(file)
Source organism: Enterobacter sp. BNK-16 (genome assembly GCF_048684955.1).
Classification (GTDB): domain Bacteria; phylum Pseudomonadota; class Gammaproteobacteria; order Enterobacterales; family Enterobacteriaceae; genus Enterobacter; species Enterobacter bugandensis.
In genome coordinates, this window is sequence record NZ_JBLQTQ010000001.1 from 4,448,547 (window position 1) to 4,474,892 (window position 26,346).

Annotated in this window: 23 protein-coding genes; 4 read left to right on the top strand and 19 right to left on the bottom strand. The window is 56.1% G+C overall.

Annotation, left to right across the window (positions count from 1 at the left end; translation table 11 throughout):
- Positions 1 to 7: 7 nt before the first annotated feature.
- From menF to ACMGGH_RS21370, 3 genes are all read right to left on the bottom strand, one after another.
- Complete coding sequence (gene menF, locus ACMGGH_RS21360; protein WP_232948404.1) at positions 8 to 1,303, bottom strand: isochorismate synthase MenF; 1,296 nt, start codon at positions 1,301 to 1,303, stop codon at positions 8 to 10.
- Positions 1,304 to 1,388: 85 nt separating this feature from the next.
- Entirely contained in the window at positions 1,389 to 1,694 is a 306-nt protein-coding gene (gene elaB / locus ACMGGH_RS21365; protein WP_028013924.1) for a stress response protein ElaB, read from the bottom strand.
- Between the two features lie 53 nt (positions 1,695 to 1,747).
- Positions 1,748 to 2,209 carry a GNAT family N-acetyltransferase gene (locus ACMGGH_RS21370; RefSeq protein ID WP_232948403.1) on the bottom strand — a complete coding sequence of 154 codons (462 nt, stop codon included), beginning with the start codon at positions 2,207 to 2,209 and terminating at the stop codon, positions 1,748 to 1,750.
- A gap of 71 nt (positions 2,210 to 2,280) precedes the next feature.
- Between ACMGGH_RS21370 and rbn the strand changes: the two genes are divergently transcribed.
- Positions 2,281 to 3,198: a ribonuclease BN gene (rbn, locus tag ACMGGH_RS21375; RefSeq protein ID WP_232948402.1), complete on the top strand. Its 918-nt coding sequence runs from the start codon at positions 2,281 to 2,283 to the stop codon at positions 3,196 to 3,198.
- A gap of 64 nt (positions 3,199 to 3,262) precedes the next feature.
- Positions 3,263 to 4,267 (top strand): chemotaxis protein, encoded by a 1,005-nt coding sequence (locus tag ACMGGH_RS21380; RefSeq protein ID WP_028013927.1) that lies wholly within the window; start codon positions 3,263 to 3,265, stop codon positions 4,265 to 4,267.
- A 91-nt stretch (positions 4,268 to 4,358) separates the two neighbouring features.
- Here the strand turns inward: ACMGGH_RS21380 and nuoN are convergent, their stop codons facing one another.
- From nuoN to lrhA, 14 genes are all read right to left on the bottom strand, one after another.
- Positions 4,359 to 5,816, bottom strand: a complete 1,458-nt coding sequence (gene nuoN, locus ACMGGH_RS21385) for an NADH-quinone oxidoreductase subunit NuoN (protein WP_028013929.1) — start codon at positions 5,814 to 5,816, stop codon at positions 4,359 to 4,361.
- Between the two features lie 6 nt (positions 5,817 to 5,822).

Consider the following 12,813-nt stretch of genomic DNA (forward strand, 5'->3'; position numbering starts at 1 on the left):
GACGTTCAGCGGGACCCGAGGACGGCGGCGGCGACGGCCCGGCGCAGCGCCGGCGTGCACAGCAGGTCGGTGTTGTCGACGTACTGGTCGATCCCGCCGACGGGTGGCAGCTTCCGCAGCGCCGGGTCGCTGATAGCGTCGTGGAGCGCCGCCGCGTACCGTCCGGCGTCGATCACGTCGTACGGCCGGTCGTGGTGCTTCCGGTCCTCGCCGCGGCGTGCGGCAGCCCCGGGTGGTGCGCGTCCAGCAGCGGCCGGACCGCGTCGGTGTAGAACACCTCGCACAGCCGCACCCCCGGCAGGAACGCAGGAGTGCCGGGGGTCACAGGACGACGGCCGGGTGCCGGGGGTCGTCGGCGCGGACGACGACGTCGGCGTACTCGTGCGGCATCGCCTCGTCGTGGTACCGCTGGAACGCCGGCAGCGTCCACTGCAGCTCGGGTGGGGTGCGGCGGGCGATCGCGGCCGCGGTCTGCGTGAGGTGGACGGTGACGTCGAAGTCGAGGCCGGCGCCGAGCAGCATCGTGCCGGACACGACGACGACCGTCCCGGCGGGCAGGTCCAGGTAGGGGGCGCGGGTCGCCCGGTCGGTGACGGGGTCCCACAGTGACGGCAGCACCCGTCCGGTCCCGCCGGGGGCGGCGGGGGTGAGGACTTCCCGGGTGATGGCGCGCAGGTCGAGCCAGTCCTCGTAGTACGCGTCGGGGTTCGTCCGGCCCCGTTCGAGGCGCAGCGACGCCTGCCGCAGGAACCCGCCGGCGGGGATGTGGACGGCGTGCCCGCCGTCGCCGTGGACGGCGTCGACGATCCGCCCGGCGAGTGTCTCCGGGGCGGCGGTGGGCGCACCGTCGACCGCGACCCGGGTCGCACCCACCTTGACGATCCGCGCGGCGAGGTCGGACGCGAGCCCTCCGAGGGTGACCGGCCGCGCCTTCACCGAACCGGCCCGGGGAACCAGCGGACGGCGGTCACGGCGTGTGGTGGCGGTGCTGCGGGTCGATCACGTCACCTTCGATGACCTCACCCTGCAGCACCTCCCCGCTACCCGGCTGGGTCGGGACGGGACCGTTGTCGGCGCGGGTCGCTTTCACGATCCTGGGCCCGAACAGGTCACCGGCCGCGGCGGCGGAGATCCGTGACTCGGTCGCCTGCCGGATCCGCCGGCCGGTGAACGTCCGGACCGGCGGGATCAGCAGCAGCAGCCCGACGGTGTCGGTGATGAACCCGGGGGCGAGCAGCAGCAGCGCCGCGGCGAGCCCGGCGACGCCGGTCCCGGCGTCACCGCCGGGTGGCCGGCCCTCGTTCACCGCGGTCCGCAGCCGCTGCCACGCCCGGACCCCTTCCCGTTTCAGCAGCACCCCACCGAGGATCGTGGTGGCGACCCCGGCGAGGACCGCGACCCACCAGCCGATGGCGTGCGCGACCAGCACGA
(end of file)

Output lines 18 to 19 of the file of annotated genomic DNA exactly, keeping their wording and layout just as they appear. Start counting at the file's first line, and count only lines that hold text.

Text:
- A 91-nt stretch (positions 4,268 to 4,358) separates the two neighbouring features.
- Here the strand turns inward: ACMGGH_RS21380 and nuoN are convergent, their stop codons facing one another.